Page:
Faith is spelt R.I.S.K.

November 16, 2014

 

Matthew 25:14-30 (ESV)

The Parable of the Talents

 

“For it will be like a man going on a journey, who called his servants and entrusted to them his property. To one he gave five talents, to another two, to another one, to each according to his ability. Then he went away. He who had received the five talents went at once and traded with them, and he made five talents more. So also he who had the two talents made two talents more. But he who had received the one talent went and dug in the ground and hid his master's money. 

 

Now after a long time the master of those servants came and settled accounts with them. And he who had received the five talents came forward, bringing five talents more, saying, ‘Master, you delivered to me five talents; here I have made five talents more.’ His master said to him, ‘Well done, good and faithful servant. You have been faithful over a little; I will set you over much. Enter into the joy of your master.’ 

 

And he also who had the two talents came forward, saying, ‘Master, you delivered to me two talents; here I have made two talents more.’ His master said to him, ‘Well done, good and faithful servant. You have been faithful over a little; I will set you over much. Enter into the joy of your master.’ 

 

He also who had received the one talent came forward, saying, ‘Master, I knew you to be a hard man, reaping where you did not sow, and gathering where you scattered no seed, so I was afraid, and I went and hid your talent in the ground. Here you have what is yours.’ But his master answered him, ‘You wicked and slothful servant! You knew that I reap where I have not sown and gather where I scattered no seed? Then you ought to have invested my money with the bankers, and at my coming I should have received what was my own with interest. So take the talent from him and give it to him who has the ten talents.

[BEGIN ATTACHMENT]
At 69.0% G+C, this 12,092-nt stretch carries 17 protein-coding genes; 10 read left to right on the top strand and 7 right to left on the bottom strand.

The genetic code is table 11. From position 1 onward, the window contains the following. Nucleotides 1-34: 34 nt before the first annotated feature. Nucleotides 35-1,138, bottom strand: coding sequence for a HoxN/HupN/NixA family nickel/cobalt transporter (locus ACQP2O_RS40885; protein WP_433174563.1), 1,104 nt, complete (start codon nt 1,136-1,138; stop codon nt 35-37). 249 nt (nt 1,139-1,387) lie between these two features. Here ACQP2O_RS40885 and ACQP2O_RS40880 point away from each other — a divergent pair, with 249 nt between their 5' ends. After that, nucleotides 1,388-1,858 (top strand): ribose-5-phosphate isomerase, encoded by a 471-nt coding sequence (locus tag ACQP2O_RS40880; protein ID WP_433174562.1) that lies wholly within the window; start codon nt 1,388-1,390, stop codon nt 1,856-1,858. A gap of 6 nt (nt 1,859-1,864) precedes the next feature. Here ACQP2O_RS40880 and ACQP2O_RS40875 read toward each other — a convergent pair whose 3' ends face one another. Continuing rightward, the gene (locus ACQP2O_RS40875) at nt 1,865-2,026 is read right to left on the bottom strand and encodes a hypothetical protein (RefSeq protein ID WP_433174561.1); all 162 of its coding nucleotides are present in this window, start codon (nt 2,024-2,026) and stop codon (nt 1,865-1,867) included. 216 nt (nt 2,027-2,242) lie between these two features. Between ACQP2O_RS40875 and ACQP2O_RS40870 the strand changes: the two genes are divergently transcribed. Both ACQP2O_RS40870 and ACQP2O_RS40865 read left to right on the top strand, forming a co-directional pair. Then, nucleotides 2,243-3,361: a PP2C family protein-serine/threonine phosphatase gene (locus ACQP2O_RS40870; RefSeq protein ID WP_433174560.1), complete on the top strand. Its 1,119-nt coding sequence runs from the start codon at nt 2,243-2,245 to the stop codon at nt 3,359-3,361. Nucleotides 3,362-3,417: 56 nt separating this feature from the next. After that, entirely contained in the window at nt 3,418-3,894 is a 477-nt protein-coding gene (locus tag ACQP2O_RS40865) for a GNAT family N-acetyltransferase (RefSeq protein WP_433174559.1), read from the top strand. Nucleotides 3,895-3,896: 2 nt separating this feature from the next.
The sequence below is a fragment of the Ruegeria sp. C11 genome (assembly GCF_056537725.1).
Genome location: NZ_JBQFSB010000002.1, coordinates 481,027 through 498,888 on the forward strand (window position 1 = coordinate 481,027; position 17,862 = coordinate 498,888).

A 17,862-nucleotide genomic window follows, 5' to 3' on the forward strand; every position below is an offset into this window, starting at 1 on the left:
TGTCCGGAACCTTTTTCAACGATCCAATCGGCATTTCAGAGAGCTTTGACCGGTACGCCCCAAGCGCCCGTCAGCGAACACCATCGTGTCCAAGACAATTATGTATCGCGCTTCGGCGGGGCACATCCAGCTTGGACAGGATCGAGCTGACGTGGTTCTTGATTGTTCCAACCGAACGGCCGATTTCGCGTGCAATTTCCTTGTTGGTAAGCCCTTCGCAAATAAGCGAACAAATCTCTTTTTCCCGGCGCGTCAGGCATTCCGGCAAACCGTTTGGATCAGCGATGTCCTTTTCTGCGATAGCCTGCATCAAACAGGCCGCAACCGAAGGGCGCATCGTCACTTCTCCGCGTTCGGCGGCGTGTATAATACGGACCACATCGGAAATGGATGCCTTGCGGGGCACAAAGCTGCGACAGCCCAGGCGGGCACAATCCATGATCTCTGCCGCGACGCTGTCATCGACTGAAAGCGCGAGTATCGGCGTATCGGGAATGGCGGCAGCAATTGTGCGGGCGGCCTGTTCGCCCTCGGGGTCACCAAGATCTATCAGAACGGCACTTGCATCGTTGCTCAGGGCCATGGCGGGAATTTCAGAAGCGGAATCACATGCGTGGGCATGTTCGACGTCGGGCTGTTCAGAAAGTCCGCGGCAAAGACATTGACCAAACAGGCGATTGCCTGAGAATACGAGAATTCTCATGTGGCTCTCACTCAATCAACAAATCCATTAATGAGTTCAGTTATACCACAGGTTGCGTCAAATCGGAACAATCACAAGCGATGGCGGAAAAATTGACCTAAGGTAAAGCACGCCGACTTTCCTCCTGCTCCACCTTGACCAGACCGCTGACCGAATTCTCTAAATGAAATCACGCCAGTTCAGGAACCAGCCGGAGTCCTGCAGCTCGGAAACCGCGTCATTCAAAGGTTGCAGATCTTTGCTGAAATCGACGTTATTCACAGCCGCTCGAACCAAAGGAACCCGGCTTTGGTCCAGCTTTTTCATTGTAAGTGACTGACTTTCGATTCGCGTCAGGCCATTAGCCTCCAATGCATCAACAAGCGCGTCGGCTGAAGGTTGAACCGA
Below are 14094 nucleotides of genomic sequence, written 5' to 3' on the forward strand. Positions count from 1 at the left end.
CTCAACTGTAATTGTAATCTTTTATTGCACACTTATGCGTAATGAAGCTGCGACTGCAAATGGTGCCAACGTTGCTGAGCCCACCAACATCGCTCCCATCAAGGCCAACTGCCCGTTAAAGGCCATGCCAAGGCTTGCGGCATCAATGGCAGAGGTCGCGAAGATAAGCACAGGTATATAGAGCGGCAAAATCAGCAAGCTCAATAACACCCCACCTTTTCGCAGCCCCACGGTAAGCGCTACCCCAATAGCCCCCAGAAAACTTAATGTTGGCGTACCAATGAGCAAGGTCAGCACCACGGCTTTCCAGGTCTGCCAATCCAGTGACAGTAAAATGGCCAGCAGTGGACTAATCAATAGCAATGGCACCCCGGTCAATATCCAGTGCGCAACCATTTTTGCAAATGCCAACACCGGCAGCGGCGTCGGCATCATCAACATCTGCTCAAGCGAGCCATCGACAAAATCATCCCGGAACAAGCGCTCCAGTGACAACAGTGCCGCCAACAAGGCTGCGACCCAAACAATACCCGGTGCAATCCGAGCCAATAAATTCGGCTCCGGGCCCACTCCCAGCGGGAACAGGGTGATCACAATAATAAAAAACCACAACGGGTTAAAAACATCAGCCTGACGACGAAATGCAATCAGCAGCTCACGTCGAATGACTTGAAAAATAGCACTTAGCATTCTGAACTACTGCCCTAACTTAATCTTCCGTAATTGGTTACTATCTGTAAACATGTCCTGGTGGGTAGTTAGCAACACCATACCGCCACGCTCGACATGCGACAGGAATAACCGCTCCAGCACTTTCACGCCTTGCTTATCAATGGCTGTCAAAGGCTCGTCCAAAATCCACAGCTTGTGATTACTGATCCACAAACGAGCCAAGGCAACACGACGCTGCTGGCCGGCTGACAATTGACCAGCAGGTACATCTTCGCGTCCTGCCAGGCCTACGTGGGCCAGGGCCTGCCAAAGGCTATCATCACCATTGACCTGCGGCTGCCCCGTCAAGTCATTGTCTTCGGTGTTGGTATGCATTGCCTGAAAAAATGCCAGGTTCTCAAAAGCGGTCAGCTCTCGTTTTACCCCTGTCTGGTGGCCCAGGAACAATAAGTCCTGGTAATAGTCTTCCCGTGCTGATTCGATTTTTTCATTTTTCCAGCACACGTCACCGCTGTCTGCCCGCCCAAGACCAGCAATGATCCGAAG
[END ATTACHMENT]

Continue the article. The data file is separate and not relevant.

For to everyone who has will more be given, and he will have an abundance. But from the one who has not, even what he has will be taken away. And cast the worthless servant into the outer darkness. In that place there will be weeping and gnashing of teeth.’

 

Sermon by Rev Brian McConkey

 

The language of the Bible can be hard to understand sometimes. We hear about talents all the time “Britain's got much talent” but this is talking about money. 

 

According to New Nave's Topical Bible, “one who possessed five talents of gold or silver was a multimillionaire by today's standards. Some calculate the talent in the parables to be equivalent to 20 years of wages for the common worker. Other scholars estimate more conservatively, valuing the New Testament talent somewhere between $1,000 to $30,000 dollars today.”

 

The problem we read about tells us that the one who had the least, who was cautious, who was scared - looses out in a big way!

 

In Northern Ireland when the Euro was coming out people kept their money, the punt, and dealt in that being very cautious. Perhaps it is good sometimes to be cautious with our money? But this is a parable about risk, and the one who was the most cautious came out the worst. 

 

Today there are many risk assessments that need to be filled out before we can even do anything, whilst years ago we used to just jump into a minibus and just go out and do the good work. We took risk.

 

Where can we step out and take risks with our faith?

 

An opportunity may come our way from God and we have to grasp it, to take that risk. In relationships we perhaps have been hurt in the past and are afraid of reaching out to make new relationships, but we should not let this fear hold us back, we need to step out.

 

What about our faith?

 

We perhaps think church is safe and solid and always there, perhaps we have been in the core of the church feeling safe. We need to listen to those people on the fringes, it may feel like a risk to listen to new ideas. Surely there is a future for the church and our part is to reach out and take those opportunities when they are sent our way.

 

Faith is spelled R.I.S.K. (John Wimber)

“Having a strong faith in what Christ has done for you should be enough to compel you to share God with others. If you don’t share your faith in Christ, something isn’t right.”

 

Why do we not take risks?

 

Because of fear. God doesn’t mind so much us making mistakes as sometimes these are the only way we learn. 

 

Let us learn from our mistakes and let us take risks for his kingdom.

 

Amen

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